Posts Tagged "mother"

Every Mother Matters

Posted by on Nov 24, 2015 in Writings

Every Mother Matters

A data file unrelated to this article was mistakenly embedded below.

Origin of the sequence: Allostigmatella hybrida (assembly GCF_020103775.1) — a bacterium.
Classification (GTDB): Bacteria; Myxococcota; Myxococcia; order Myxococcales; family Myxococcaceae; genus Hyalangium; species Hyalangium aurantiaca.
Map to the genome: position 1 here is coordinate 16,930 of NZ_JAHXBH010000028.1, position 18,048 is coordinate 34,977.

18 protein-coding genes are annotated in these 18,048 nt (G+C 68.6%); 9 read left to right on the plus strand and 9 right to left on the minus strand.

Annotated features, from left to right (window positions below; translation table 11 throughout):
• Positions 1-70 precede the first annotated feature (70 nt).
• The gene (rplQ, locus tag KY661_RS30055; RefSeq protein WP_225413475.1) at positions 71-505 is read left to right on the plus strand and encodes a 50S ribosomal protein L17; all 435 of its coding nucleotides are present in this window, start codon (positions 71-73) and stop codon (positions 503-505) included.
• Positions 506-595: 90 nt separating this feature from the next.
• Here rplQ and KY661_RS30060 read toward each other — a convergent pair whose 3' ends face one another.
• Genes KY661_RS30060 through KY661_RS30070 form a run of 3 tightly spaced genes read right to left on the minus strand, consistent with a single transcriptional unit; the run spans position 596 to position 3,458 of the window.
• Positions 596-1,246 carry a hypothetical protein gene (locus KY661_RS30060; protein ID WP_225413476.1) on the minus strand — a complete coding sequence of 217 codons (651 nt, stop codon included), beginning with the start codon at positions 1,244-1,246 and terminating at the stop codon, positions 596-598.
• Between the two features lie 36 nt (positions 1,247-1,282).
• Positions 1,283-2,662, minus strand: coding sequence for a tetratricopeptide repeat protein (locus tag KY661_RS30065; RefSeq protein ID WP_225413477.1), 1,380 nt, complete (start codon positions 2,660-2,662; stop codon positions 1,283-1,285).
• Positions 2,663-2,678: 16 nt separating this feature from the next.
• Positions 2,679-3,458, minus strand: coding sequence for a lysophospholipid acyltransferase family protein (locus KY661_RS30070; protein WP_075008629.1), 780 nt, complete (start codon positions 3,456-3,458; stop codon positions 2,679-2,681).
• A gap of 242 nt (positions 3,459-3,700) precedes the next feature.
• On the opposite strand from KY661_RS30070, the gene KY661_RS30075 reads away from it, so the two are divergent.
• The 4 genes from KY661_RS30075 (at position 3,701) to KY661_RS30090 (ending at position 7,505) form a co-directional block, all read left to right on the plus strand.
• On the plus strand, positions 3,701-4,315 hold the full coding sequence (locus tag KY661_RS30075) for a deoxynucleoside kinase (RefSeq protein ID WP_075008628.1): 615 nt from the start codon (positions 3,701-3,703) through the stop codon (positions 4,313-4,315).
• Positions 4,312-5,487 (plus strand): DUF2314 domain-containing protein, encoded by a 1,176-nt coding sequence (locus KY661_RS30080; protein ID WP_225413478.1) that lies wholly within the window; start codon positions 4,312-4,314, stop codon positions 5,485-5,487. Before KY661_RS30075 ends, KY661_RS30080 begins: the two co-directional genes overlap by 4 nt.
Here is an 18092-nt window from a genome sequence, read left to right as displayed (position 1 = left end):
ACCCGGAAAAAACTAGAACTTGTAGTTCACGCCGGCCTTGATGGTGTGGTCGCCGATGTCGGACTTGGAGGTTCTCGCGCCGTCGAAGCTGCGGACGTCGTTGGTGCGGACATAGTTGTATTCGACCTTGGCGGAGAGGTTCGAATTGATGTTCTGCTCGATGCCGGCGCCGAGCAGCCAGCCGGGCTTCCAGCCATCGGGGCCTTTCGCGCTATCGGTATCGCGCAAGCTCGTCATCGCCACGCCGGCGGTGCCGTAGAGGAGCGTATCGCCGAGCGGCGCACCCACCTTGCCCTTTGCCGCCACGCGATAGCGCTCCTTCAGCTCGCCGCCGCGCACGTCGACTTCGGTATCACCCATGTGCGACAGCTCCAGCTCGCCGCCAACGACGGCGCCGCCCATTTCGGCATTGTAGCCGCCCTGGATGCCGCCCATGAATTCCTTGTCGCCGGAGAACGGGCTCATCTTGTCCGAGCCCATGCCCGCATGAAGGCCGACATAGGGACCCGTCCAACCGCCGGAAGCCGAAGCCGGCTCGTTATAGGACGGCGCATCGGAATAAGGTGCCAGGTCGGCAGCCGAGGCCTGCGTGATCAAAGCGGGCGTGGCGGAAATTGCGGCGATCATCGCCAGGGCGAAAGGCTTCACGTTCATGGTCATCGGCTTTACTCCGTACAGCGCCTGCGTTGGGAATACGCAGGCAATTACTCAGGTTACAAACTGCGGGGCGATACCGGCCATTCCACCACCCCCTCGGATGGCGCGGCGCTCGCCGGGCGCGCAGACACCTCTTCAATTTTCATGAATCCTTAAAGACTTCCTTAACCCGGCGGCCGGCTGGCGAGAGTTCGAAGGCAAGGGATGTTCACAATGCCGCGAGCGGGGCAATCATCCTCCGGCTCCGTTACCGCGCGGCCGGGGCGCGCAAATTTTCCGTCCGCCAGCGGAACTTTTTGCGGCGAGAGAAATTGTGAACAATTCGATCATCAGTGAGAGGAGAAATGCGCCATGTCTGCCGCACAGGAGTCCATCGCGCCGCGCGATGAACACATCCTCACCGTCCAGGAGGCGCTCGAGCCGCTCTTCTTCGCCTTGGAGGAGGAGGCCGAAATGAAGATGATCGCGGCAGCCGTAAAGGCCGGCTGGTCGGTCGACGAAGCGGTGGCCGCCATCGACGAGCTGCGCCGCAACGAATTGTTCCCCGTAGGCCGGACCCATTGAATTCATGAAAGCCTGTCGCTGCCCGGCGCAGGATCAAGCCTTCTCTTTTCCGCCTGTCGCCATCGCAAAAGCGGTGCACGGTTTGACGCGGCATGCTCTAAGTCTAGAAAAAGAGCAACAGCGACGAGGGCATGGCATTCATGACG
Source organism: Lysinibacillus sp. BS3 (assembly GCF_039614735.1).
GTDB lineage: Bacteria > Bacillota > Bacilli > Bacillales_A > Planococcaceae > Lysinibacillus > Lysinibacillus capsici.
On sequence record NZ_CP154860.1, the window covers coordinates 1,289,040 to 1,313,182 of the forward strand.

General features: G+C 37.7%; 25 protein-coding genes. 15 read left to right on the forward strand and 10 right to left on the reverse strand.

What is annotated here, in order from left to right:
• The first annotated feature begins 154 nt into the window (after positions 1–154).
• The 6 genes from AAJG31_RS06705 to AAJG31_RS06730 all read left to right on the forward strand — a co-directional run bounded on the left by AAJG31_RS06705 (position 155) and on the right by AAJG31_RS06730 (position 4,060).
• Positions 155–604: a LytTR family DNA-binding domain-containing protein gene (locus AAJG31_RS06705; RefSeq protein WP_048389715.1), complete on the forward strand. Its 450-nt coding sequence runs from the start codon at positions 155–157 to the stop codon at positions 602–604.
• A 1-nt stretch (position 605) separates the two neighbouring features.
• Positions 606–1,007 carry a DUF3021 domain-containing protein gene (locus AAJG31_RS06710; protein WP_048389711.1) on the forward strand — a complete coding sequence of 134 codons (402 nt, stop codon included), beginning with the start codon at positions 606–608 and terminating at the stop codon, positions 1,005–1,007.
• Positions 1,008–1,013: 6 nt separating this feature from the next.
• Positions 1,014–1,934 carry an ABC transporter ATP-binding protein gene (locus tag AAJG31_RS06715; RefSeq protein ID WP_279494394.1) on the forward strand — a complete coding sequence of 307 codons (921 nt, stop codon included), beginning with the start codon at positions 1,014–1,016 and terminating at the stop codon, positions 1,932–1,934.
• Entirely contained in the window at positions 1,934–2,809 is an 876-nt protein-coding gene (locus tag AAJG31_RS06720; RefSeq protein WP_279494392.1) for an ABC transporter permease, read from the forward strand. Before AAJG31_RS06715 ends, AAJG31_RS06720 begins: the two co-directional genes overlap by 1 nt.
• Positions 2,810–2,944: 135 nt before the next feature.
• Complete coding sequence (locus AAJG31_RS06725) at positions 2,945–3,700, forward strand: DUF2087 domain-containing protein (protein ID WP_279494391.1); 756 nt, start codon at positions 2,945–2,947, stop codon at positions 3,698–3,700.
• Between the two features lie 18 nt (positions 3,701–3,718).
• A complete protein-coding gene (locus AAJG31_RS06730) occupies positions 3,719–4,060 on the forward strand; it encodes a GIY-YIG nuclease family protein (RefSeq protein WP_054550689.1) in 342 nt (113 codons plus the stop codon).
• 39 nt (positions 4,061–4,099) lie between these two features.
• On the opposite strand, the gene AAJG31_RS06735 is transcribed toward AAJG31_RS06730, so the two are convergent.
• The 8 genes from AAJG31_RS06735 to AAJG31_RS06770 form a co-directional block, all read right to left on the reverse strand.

About a year ago a young mother, pregnant and living under a bridge, went into labour. She was a sex worker and we can only assume she stayed under the bridge to birth her baby because she was afraid to go to the hospital to birth her baby. I don’t know. Sadly, the baby got stuck and both the mother and her baby died. Dudu from SWEAT (Sex Workers Education and Advocacy Taskforce) phoned me when she and a group of other mothers were returning from their friend and colleague’s funeral. “We must do this training Ruth!” she said. I had some time ago been invited to help facilitate some of the SWEAT Mothers of the Future meetings and there we had shared our birth stories and chatted about pregnancy and other reproductive issues. Mothers shared how they were slapped and hit and shouted at by nurses and midwives for being uncooperative. They felt they were stigmatised for the work they do whilst giving birth. They often felt unsupported. Three or four mothers shared their stories of birthing at home with no assistance when labour had gone more quickly than expected and how different and empowering and different those experiences were. We talked about how the mothers in this group could be of better support for one another and we eventually decided that perhaps a doula training would be a good idea. As part the Compassionate Birth Project, we envision the option of a doula for every labouring mother and initially we thought that our job was to train doulas who could be employed by facilities so that any mother arriving in labour could gain access to a doula. But the SWEAT Mothers of the Future have decided for themselves that what they want to do is ensure that there are doulas within their own networks and communities. Fellow mothers who understand each other and who have walked similar paths. Makes total sense. Dudu is a real visionary and she has plans to roll out this doula training to sex worker mothers countrywide. I like how she thinks. Yesterday, Robyn Sheldon and I started our training with five beautiful souls who made the journey from their various dwellings, catching buses and taxis to get there. They have made the commitment to be part of this training for the next week. Yesterday one of the mothers said: “ If I understand it correctly, to be a doula I need to be able to let go of everything and to just be there for the mother. To be able to fill her with positive energy.” Couldn’t have said it better myself…the perfect definition of the...